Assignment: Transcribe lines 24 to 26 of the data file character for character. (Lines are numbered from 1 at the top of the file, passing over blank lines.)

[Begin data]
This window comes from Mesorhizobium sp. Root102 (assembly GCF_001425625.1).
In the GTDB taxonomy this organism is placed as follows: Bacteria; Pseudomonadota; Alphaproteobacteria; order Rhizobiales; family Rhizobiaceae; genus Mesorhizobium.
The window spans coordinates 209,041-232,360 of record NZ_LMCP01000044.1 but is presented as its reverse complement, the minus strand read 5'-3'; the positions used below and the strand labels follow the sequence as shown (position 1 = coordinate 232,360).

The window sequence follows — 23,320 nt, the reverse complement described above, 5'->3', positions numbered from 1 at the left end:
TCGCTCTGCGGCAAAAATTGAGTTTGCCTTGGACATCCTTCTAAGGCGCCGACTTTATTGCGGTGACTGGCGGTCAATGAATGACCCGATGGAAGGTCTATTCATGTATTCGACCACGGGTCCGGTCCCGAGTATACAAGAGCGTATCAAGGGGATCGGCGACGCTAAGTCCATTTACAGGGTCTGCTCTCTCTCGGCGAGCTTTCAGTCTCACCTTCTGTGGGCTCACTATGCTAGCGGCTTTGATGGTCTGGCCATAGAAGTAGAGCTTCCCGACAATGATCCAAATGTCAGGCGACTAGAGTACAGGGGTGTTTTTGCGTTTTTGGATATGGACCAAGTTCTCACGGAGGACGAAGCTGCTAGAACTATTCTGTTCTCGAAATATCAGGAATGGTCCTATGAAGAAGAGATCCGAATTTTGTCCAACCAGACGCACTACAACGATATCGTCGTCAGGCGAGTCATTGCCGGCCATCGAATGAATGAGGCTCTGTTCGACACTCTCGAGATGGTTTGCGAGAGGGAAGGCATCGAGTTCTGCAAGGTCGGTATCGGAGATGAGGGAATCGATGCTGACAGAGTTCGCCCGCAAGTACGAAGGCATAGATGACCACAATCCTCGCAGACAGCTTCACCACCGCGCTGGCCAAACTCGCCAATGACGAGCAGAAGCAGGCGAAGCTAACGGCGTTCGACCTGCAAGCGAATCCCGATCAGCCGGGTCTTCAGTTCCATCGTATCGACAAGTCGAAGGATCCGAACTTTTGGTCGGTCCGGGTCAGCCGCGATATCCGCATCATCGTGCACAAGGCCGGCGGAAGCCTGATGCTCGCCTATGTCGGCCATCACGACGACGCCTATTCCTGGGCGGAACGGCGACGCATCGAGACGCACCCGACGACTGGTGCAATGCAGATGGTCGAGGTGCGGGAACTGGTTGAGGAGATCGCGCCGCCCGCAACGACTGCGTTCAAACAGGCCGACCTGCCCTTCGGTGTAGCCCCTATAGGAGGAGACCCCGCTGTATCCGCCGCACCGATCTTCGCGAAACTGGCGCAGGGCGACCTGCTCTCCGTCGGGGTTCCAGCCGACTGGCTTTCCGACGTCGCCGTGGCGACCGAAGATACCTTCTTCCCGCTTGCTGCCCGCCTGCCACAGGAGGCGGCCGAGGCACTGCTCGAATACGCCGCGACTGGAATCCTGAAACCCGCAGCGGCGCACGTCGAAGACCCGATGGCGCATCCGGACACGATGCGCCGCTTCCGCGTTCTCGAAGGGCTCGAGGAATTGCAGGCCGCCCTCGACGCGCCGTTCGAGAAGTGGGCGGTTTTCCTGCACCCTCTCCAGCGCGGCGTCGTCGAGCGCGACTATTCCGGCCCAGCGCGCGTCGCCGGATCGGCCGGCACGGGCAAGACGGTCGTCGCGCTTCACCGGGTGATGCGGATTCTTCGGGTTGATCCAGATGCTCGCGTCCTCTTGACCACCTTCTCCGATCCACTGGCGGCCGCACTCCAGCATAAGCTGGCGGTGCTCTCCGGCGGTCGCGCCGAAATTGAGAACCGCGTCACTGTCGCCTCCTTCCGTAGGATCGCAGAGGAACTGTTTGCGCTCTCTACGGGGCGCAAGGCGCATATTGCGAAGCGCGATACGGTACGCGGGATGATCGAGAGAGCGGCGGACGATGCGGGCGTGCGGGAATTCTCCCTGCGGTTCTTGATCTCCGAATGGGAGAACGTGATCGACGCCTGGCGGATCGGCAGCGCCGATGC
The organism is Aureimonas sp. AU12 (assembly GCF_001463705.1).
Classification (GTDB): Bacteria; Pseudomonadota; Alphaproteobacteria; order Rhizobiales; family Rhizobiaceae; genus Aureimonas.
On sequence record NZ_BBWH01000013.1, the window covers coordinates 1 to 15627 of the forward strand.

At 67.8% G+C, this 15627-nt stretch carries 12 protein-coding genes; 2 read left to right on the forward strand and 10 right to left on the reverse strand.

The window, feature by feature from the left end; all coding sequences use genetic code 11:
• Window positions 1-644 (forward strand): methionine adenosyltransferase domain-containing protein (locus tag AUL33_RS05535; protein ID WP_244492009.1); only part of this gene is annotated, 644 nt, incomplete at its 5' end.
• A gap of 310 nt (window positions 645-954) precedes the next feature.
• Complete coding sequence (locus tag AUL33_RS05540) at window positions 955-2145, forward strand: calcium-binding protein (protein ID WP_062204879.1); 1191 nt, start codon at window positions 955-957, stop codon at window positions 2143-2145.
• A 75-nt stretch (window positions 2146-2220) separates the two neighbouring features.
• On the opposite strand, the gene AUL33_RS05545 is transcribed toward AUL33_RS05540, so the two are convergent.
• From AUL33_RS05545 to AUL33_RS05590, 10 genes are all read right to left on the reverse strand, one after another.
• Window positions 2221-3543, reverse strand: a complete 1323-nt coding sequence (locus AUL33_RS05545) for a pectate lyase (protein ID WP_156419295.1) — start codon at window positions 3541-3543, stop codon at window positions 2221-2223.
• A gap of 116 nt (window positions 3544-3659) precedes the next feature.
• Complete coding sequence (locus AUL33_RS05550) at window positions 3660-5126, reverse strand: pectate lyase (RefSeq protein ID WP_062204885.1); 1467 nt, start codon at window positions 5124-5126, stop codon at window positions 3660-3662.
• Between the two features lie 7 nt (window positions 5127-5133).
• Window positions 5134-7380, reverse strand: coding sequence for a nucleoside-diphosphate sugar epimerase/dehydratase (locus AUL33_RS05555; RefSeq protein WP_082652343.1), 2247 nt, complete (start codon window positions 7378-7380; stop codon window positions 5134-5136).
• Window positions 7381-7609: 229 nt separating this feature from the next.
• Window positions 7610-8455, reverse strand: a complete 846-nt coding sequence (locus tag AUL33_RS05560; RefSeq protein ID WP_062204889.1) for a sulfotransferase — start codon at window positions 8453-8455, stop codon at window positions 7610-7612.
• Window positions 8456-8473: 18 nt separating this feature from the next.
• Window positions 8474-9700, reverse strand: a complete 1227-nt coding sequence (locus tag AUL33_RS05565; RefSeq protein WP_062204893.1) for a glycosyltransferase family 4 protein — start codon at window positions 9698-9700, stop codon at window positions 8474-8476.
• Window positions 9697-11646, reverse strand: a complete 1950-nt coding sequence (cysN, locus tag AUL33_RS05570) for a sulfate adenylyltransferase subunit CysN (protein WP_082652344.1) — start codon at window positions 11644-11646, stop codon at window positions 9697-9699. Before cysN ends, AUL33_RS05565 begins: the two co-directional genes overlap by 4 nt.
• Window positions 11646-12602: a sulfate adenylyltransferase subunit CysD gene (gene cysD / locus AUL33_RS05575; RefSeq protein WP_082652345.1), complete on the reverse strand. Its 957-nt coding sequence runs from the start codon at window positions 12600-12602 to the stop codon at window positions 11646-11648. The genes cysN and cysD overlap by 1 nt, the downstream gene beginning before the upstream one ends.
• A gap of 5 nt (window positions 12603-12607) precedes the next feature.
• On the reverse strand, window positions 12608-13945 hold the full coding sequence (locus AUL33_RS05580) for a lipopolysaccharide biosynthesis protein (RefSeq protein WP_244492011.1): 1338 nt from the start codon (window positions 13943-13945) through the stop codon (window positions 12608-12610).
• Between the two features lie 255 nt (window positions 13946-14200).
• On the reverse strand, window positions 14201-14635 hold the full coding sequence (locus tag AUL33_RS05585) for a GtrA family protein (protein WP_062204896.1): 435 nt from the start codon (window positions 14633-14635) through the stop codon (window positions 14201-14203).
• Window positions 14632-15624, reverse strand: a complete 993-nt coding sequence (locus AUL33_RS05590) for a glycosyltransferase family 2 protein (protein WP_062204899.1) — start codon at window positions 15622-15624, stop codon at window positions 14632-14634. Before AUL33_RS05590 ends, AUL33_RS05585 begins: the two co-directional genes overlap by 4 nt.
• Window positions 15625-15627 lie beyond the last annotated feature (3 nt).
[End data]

• Window positions 8456-8473: 18 nt separating this feature from the next.
• Window positions 8474-9700, reverse strand: a complete 1227-nt coding sequence (locus tag AUL33_RS05565; RefSeq protein WP_062204893.1) for a glycosyltransferase family 4 protein — start codon at window positions 9698-9700, stop codon at window positions 8474-8476.
• Window positions 9697-11646, reverse strand: a complete 1950-nt coding sequence (cysN, locus tag AUL33_RS05570) for a sulfate adenylyltransferase subunit CysN (protein WP_082652344.1) — start codon at window positions 11644-11646, stop codon at window positions 9697-9699. Before cysN ends, AUL33_RS05565 begins: the two co-directional genes overlap by 4 nt.